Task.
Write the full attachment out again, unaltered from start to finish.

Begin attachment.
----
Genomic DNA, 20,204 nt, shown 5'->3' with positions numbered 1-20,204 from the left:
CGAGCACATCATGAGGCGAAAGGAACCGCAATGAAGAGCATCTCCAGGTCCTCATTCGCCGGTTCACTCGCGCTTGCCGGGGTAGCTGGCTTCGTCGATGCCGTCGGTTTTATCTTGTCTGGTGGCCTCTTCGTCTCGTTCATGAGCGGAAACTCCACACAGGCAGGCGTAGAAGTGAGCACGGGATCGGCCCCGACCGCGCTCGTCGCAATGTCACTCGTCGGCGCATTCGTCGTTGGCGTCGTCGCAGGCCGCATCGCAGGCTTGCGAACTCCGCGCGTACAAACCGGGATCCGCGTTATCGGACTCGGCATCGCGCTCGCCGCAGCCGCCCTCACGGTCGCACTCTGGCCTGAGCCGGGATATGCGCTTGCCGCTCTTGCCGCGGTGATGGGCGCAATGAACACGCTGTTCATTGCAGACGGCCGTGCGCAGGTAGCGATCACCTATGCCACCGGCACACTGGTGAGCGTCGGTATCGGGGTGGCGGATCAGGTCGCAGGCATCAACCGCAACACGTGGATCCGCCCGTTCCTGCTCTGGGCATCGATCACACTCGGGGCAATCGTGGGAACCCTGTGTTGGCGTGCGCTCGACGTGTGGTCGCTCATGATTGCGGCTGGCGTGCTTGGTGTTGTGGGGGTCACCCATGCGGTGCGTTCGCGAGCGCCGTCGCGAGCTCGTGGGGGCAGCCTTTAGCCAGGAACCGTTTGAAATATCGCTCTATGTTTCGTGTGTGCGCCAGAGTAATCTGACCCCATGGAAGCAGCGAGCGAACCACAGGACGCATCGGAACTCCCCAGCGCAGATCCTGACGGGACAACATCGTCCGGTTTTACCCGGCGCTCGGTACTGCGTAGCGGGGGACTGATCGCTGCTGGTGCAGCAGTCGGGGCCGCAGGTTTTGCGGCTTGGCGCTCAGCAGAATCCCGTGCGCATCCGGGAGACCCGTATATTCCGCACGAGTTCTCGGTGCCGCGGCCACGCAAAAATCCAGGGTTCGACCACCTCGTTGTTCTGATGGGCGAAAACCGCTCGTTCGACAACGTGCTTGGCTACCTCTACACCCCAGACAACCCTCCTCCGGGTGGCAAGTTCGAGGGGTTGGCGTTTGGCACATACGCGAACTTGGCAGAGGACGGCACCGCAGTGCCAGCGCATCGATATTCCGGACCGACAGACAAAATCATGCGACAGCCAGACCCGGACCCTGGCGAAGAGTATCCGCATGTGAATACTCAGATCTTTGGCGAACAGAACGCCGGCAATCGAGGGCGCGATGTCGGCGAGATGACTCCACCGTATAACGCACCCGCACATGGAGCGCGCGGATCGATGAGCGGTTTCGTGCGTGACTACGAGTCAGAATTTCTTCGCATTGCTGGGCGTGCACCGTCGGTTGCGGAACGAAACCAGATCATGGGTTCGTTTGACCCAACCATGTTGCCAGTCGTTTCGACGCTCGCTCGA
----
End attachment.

Genomic DNA, 20,204 nt, shown 5'->3' with positions numbered 1-20,204 from the left:
CGAGCACATCATGAGGCGAAAGGAACCGCAATGAAGAGCATCTCCAGGTCCTCATTCGCCGGTTCACTCGCGCTTGCCGGGGTAGCTGGCTTCGTCGATGCCGTCGGTTTTATCTTGTCTGGTGGCCTCTTCGTCTCGTTCATGAGCGGAAACTCCACACAGGCAGGCGTAGAAGTGAGCACGGGATCGGCCCCGACCGCGCTCGTCGCAATGTCACTCGTCGGCGCATTCGTCGTTGGCGTCGTCGCAGGCCGCATCGCAGGCTTGCGAACTCCGCGCGTACAAACCGGGATCCGCGTTATCGGACTCGGCATCGCGCTCGCCGCAGCCGCCCTCACGGTCGCACTCTGGCCTGAGCCGGGATATGCGCTTGCCGCTCTTGCCGCGGTGATGGGCGCAATGAACACGCTGTTCATTGCAGACGGCCGTGCGCAGGTAGCGATCACCTATGCCACCGGCACACTGGTGAGCGTCGGTATCGGGGTGGCGGATCAGGTCGCAGGCATCAACCGCAACACGTGGATCCGCCCGTTCCTGCTCTGGGCATCGATCACACTCGGGGCAATCGTGGGAACCCTGTGTTGGCGTGCGCTCGACGTGTGGTCGCTCATGATTGCGGCTGGCGTGCTTGGTGTTGTGGGGGTCACCCATGCGGTGCGTTCGCGAGCGCCGTCGCGAGCTCGTGGGGGCAGCCTTTAGCCAGGAACCGTTTGAAATATCGCTCTATGTTTCGTGTGTGCGCCAGAGTAATCTGACCCCATGGAAGCAGCGAGCGAACCACAGGACGCATCGGAACTCCCCAGCGCAGATCCTGACGGGACAACATCGTCCGGTTTTACCCGGCGCTCGGTACTGCGTAGCGGGGGACTGATCGCTGCTGGTGCAGCAGTCGGGGCCGCAGGTTTTGCGGCTTGGCGCTCAGCAGAATCCCGTGCGCATCCGGGAGACCCGTATATTCCGCACGAGTTCTCGGTGCCGCGGCCACGCAAAAATCCAGGGTTCGACCACCTCGTTGTTCTGATGGGCGAAAACCGCTCGTTCGACAACGTGCTTGGCTACCTCTACACCCCAGACAACCCTCCTCCGGGTGGCAAGTTCGAGGGGTTGGCGTTTGGCACATACGCGAACTTGGCAGAGGACGGCACCGCAGTGCCAGCGCATCGATATTCCGGACCGACAGACAAAATCATGCGACAGCCAGACCCGGACCCTGGCGAAGAGTATCCGCATGTGAATACTCAGATCTTTGGCGAACAGAACGCCGGCAATCGAGGGCGCGATGTCGGCGAGATGACTCCACCGTATAACGCACCCGCACATGGAGCGCGCGGATCGATGAGCGGTTTCGTGCGTGACTACGAGTCAGAATTTCTTCGCATTGCTGGGCGTGCACCGTCGGTTGCGGAACGAAACCAGATCATGGGTTCGTTTGACCCAACCATGTTGCCAGTCGTTTCGACGCTCGCTCGA